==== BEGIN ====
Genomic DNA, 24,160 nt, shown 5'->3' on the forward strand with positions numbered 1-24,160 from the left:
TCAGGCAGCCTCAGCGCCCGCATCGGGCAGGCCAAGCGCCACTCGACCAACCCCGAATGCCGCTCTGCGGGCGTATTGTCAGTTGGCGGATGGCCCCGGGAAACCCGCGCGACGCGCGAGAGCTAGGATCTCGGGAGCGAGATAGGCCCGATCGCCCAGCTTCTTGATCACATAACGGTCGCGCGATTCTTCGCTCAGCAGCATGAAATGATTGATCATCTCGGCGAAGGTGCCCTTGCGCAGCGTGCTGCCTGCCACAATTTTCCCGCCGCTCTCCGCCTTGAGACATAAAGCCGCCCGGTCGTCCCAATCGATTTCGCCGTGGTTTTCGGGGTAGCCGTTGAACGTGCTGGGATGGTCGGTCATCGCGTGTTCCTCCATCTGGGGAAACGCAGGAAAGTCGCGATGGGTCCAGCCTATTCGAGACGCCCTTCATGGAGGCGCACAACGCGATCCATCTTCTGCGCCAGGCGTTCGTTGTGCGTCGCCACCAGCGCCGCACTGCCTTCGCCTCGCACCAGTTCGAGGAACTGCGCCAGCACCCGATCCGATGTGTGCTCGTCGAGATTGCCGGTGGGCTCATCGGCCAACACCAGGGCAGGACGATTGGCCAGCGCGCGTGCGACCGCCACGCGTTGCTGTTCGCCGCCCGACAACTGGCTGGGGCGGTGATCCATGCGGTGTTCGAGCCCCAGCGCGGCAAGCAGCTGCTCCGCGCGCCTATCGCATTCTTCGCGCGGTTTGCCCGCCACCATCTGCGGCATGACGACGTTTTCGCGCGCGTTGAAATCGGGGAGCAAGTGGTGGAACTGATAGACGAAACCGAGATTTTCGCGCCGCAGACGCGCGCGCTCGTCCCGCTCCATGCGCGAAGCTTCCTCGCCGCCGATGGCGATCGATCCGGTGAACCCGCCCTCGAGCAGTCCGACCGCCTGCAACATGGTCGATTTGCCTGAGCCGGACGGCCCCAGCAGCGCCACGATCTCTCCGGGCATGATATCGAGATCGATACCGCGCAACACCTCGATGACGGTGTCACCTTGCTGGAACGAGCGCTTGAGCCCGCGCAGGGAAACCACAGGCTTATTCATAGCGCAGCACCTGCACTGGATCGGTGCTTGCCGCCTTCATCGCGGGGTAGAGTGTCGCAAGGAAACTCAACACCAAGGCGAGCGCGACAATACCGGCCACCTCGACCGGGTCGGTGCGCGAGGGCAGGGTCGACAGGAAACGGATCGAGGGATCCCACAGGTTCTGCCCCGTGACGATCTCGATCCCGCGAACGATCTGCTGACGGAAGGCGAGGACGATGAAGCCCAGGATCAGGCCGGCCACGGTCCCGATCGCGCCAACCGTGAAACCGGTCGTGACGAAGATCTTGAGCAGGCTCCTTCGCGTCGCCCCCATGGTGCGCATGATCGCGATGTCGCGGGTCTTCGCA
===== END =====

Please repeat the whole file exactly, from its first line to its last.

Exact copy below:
Genomic DNA, 24,160 nt, shown 5'->3' on the forward strand with positions numbered 1-24,160 from the left:
TCAGGCAGCCTCAGCGCCCGCATCGGGCAGGCCAAGCGCCACTCGACCAACCCCGAATGCCGCTCTGCGGGCGTATTGTCAGTTGGCGGATGGCCCCGGGAAACCCGCGCGACGCGCGAGAGCTAGGATCTCGGGAGCGAGATAGGCCCGATCGCCCAGCTTCTTGATCACATAACGGTCGCGCGATTCTTCGCTCAGCAGCATGAAATGATTGATCATCTCGGCGAAGGTGCCCTTGCGCAGCGTGCTGCCTGCCACAATTTTCCCGCCGCTCTCCGCCTTGAGACATAAAGCCGCCCGGTCGTCCCAATCGATTTCGCCGTGGTTTTCGGGGTAGCCGTTGAACGTGCTGGGATGGTCGGTCATCGCGTGTTCCTCCATCTGGGGAAACGCAGGAAAGTCGCGATGGGTCCAGCCTATTCGAGACGCCCTTCATGGAGGCGCACAACGCGATCCATCTTCTGCGCCAGGCGTTCGTTGTGCGTCGCCACCAGCGCCGCACTGCCTTCGCCTCGCACCAGTTCGAGGAACTGCGCCAGCACCCGATCCGATGTGTGCTCGTCGAGATTGCCGGTGGGCTCATCGGCCAACACCAGGGCAGGACGATTGGCCAGCGCGCGTGCGACCGCCACGCGTTGCTGTTCGCCGCCCGACAACTGGCTGGGGCGGTGATCCATGCGGTGTTCGAGCCCCAGCGCGGCAAGCAGCTGCTCCGCGCGCCTATCGCATTCTTCGCGCGGTTTGCCCGCCACCATCTGCGGCATGACGACGTTTTCGCGCGCGTTGAAATCGGGGAGCAAGTGGTGGAACTGATAGACGAAACCGAGATTTTCGCGCCGCAGACGCGCGCGCTCGTCCCGCTCCATGCGCGAAGCTTCCTCGCCGCCGATGGCGATCGATCCGGTGAACCCGCCCTCGAGCAGTCCGACCGCCTGCAACATGGTCGATTTGCCTGAGCCGGACGGCCCCAGCAGCGCCACGATCTCTCCGGGCATGATATCGAGATCGATACCGCGCAACACCTCGATGACGGTGTCACCTTGCTGGAACGAGCGCTTGAGCCCGCGCAGGGAAACCACAGGCTTATTCATAGCGCAGCACCTGCACTGGATCGGTGCTTGCCGCCTTCATCGCGGGGTAGAGTGTCGCAAGGAAACTCAACACCAAGGCGAGCGCGACAATACCGGCCACCTCGACCGGGTCGGTGCGCGAGGGCAGGGTCGACAGGAAACGGATCGAGGGATCCCACAGGTTCTGCCCCGTGACGATCTCGATCCCGCGAACGATCTGCTGACGGAAGGCGAGGACGATGAAGCCCAGGATCAGGCCGGCCACGGTCCCGATCGCGCCAACCGTGAAACCGGTCGTGACGAAGATCTTGAGCAGGCTCCTTCGCGTCGCCCCCATGGTGCGCATGATCGCGATGTCGCGGGTCTTCGCA